Gunmen march in protest in Ramadi, Anbar, April 26, 2013 (AFP)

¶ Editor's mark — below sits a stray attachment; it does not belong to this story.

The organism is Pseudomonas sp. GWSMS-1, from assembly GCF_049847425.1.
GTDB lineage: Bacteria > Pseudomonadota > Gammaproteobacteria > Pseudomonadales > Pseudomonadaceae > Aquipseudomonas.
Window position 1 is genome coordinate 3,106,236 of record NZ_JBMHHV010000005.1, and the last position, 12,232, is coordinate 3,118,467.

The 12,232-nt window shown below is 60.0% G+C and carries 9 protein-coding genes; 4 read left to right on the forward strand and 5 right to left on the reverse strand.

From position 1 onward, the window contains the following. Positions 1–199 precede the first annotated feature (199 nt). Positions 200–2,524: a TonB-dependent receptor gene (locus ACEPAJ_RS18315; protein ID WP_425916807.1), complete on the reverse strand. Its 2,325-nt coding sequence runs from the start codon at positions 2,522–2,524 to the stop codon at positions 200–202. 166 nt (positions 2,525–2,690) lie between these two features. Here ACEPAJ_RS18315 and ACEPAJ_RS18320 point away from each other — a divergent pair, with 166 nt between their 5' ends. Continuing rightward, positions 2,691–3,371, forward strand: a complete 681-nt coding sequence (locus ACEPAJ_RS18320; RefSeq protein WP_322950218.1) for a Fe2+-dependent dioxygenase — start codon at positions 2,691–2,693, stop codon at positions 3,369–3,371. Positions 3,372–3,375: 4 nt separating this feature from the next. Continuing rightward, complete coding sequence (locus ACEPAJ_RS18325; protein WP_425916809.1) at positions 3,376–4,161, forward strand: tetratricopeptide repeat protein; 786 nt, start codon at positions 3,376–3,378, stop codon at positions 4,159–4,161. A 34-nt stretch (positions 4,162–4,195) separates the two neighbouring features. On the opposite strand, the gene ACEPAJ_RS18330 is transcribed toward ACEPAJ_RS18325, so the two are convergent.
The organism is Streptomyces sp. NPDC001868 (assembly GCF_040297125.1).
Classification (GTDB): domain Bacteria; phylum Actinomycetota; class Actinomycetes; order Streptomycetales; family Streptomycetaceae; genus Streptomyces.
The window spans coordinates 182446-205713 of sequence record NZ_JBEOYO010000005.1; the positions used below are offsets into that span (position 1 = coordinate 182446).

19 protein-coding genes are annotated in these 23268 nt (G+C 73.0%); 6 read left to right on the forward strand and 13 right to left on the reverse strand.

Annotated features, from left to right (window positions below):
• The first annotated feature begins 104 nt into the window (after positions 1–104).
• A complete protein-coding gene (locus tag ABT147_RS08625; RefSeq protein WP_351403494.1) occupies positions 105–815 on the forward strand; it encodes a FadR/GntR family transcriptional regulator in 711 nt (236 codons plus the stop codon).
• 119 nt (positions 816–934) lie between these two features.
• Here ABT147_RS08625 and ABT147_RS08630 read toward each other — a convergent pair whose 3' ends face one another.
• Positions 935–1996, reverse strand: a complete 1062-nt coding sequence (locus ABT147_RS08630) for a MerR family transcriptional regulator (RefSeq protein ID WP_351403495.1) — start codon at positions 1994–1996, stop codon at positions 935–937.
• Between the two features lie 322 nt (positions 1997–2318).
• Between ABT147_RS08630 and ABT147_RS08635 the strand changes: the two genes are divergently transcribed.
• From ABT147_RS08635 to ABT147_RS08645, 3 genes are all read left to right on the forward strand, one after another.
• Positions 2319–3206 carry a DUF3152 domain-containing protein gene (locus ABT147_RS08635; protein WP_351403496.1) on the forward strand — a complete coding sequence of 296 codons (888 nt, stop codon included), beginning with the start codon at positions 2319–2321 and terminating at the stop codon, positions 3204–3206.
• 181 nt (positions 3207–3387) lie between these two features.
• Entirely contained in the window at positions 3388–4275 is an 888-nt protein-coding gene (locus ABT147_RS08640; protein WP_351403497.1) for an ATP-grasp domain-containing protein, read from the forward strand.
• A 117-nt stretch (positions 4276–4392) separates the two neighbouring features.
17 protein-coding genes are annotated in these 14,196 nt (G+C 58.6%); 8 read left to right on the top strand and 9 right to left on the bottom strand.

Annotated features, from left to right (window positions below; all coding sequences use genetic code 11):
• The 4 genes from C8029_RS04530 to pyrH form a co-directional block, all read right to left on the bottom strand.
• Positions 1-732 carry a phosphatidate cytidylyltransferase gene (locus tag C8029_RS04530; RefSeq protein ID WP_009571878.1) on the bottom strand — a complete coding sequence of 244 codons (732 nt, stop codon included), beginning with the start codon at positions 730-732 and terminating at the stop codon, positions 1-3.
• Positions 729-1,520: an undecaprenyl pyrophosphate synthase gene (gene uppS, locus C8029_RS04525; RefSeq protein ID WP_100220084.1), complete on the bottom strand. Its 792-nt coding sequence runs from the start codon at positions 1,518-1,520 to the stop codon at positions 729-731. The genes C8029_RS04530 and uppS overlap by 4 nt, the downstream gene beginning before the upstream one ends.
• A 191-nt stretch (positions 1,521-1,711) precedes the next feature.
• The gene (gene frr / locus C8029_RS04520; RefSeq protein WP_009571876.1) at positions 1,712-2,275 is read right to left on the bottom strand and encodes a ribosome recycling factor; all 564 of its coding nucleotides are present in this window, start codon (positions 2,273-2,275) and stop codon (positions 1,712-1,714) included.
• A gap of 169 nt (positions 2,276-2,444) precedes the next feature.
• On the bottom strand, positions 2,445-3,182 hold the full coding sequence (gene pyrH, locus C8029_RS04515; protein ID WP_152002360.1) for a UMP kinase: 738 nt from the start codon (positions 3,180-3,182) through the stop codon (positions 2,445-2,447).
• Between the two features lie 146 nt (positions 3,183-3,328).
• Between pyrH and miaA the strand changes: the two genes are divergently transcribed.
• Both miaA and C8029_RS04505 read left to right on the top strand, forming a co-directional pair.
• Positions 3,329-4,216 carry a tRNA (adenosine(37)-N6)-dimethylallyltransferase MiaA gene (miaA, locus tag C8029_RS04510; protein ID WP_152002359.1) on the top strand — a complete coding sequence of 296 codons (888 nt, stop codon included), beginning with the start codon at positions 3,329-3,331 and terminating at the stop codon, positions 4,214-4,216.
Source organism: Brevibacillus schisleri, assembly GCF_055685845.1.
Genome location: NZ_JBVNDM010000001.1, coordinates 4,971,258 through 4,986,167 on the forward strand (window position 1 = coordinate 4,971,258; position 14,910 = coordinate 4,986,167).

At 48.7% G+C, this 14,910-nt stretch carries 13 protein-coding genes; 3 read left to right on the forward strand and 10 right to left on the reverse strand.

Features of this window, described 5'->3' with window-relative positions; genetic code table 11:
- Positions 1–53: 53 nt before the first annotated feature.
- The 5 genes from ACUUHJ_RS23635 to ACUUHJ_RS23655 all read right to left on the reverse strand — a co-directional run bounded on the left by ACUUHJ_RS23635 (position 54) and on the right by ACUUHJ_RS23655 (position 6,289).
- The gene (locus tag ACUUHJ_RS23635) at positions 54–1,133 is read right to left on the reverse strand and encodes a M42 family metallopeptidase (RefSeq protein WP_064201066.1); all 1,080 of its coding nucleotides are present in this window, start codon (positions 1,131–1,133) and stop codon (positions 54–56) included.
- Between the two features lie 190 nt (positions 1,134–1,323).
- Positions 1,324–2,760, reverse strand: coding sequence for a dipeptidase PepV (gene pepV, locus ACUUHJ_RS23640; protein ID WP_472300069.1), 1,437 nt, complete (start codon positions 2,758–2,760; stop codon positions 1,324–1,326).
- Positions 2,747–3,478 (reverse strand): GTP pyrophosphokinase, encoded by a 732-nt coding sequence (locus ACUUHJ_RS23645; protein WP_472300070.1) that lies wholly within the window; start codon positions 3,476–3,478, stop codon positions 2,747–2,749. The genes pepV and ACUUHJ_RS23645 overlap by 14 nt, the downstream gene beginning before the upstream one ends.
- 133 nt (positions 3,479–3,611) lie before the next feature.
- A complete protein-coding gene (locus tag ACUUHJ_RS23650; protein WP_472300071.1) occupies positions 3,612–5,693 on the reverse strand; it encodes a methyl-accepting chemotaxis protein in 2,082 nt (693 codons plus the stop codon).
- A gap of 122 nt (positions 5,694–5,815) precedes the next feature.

The majority of sheikhs, protest committees, and clerics associated with the demonstrations seemed to turn towards armed insurrection in response to the government’s actions. The protest movement in Hawija for example, said that people should fight the Safavid government in Baghdad, a sectarian phrase meant to portray the Shiite-led government being under Iran’s control. A spokesman for the demonstrators in the town went on to say that they had formed an armed wing of the Baathist Naqshibandi insurgent group after the raid. Sheikh Abdul Malik al-Saadi, who has been the spiritual leader to many of the activists in Anbar, stated that self-defense was now legitimate, called on the Iraqi army to follow the example set in Syria and rise up against the government, and then endorsed the formation of a tribal army to protect the demonstrators in the governorate. Likewise, Anbar Sheikh Ali Hatem Sulaiman called on the provinces’ tribes to take up arms to defend themselves, and told the army to either join the protesters or stay in their barracks. Several clerics in Fallujah announced the formation of the Pride and Dignity Army to defend the demonstrators, an imam in Samarra in Salahaddin called for the same in that area, and a spokesman for the activists in Mosul, Ninewa said that they would take up armed struggle. Protesters in many cities had become increasingly militant and sectarian, and given up on talks with Baghdad long before Hawija. Several factions in Ramadi for example, had rejected negotiations with Prime Minister Nouri al-Maliki, other cities had been calling for his removal, while in Fallujah Al Qaeda in Iraq banners could often be seen flying during rallies. With the authorities excessive use of force in Hawija, the call for revenge was the predictable response amongst those groups that had already moved away from achieving their goals peacefully with Baghdad. The result was a wave of violence throughout northern and western Iraq.